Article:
Tuesday, September 24, 2013

Ode to my Dad

We always worry about the wrong things. Last week, I was concerned about an out-of-town fishing trip, last second details at work, upcoming travel logistics, and potential topics for upcoming blog essays. At the time, it seemed like the appropriate focus, and thankfully, I added to that list having some time with my family and making sure I called my dad before I went fishing. What I didn’t know last Tuesday was that my father, Dale Hill Levisay, would suffer a dramatic cardiac event Friday morning and quickly pass away twenty four hours later. Thankfully, I did indeed talk to my Dad changing planes in the Minneapolis Airport last Wednesday morning, and while he had had a bad night, he was excited about my “Walleye Plans” and wanted a lot of pictures. I spoke to him one last time Friday afternoon as I was making my way to his home in Charlottesville, Virginia, (with the tremendous help and support of dear friends and “fishing buddies” Chris, Paul and Scott). He was present enough to ask about the fishing trip and wanted to know how many fish we caught. Literally a fisherman to his end!

The following is the obituary that I wrote for my Dad early yesterday morning. It is an understatement to say that words can’t equal a life, but at least it gives a brief overview of my Father:

Dale Hill Levisay passed away suddenly last Saturday, September 21, at the University of Virginia Hospital in Charlottesville. He is survived by his wife of thirty seven years, Doris Levisay, his brother James Livesay of Richmond, Virginia, his three children: Mark, Bill and Alice Levisay, his two stepsons Bill and Tom Dunwoody, and his eleven loving grandchildren. He is pre-deceased by his first wife Arline Levisay and a daughter Lois Ann Levisay.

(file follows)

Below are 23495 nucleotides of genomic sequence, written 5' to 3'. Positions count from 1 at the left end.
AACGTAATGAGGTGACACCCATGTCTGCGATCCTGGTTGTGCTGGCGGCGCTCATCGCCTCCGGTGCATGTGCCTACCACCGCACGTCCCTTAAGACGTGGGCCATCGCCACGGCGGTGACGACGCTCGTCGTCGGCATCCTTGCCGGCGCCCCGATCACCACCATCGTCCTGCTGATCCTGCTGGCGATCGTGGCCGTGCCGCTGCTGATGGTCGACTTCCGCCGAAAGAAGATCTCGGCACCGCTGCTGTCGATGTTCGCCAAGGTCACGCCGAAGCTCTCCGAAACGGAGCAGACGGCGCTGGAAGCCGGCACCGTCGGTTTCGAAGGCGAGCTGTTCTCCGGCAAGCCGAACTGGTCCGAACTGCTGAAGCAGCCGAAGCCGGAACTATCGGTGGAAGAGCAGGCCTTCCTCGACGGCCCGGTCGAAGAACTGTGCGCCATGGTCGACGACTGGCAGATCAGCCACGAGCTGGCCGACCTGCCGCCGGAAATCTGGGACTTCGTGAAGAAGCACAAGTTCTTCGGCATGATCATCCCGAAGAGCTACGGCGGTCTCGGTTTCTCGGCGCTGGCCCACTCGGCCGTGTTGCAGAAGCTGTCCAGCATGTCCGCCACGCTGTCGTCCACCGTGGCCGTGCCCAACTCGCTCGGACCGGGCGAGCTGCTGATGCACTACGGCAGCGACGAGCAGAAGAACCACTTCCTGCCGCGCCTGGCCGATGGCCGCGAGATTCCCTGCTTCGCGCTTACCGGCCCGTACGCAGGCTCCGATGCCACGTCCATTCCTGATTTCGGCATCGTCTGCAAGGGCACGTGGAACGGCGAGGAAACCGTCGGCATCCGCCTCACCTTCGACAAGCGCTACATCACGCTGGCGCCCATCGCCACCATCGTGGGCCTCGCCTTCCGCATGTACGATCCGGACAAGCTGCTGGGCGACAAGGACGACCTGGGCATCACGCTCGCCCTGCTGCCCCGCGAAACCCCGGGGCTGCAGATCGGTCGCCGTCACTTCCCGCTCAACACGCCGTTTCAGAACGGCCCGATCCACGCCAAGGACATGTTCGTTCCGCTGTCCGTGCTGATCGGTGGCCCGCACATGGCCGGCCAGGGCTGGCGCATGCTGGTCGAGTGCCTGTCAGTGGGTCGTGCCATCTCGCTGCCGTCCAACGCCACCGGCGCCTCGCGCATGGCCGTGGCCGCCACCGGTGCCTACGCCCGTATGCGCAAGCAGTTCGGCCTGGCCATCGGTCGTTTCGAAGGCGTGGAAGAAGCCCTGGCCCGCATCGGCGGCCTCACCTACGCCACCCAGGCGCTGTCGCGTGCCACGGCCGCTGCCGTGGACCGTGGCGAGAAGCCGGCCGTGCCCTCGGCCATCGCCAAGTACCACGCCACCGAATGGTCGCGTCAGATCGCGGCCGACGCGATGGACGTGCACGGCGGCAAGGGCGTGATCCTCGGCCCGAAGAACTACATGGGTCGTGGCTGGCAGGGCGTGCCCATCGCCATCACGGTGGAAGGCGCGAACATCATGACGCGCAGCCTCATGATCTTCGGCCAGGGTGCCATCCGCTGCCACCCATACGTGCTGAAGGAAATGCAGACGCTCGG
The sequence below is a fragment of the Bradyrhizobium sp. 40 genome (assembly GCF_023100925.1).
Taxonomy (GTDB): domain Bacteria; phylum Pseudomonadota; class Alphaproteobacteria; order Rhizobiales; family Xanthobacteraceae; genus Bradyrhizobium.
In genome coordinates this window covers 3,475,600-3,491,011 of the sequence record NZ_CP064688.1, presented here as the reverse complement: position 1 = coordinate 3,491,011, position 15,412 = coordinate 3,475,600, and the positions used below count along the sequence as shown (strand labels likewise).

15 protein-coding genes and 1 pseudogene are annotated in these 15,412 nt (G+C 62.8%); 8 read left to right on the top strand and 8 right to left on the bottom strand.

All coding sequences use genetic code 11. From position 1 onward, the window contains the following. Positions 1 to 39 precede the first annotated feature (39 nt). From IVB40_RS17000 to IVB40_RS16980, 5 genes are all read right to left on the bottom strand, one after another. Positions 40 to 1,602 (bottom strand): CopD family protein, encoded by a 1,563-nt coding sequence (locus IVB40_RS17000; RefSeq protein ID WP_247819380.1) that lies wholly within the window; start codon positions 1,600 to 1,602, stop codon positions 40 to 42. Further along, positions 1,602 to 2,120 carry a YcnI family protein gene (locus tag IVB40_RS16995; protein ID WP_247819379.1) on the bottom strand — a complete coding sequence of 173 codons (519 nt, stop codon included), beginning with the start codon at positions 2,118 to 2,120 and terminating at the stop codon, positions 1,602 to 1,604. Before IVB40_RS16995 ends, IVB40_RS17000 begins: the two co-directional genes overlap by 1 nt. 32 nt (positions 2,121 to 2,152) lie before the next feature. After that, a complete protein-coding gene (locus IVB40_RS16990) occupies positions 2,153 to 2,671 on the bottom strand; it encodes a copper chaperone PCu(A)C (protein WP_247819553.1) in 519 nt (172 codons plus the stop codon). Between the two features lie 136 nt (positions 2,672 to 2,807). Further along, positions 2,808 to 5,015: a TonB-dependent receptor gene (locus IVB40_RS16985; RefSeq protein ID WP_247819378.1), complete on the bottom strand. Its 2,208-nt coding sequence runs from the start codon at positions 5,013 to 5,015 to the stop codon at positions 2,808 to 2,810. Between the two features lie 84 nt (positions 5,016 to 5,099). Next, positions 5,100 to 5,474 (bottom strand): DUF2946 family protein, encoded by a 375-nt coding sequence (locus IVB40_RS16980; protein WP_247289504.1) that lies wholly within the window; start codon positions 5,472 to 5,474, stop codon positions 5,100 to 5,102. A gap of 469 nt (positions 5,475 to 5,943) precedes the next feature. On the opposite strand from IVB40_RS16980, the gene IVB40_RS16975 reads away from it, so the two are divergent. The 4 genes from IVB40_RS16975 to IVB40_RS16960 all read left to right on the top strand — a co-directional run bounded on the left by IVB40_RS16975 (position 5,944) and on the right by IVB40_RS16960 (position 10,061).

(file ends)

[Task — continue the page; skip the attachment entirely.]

Dale was born in Durbin, West Virginia, on July 2, 1930 and grew up along the banks of his beloved Greenbrier River. After graduating first in his class from White Sulphur Springs High School, he enlisted in the U.S. Navy and served his country aboard the U.S.S. Valcour and the U.S.S. Oriskany. Upon an honorable discharge, he entered Virginia Tech where he studied Electrical Engineering, ultimately graduating again at the top of his class in 1956.

Dale spent a long and productive career in the Electrical Engineering field, most notably working for ALCOA in a number of locations for over thirty years. He was always singularly proud of his executive liaison assignment that took him to Tokyo, Japan, for a few years late in his career. A holder of a number of patents, he is remembered fondly by ALCOA associates today.
After retirement, Dale and Doris spent many happy years in Louisville, Tennessee, and Williamsburg, Virginia, travelling the world and spending time with family and friends. Dale loved to tinker in his workshop, always creating new inventions that he shared generously. A scout master for many years, Dale was also an avid Ham radio operator, fisherman, and a keen gardener his entire life. He will be missed deeply by all who knew him.

In lieu of flowers or gifts, donations may be made in Dale’s memory to the Michael J. Fox Foundation for Parkinson’s Research. No public memorial service is planned.

Once again, we always get lost in the trivial business of life and always worry about the wrong things. Whether lessons learned from my grandmother “MaMa” (Dad’s mother), my first boss Bruce Paynter, or from my Dad’s passing this past weekend, I recognize that life is precious and fragile! In the end, all the material possessions (the “stuff & things”) of life wash away and all that really matters is the love in your life with those who are precious to you.

1 comment:

  1. Bill, I occasionally read your blog and always appreciate the wit and wisdom you share. I was touched by the words and memory of your dad. My sincerest condolences. He sounds like a wonderful guy. Must have been if he reared such a great son. God bless you and your family.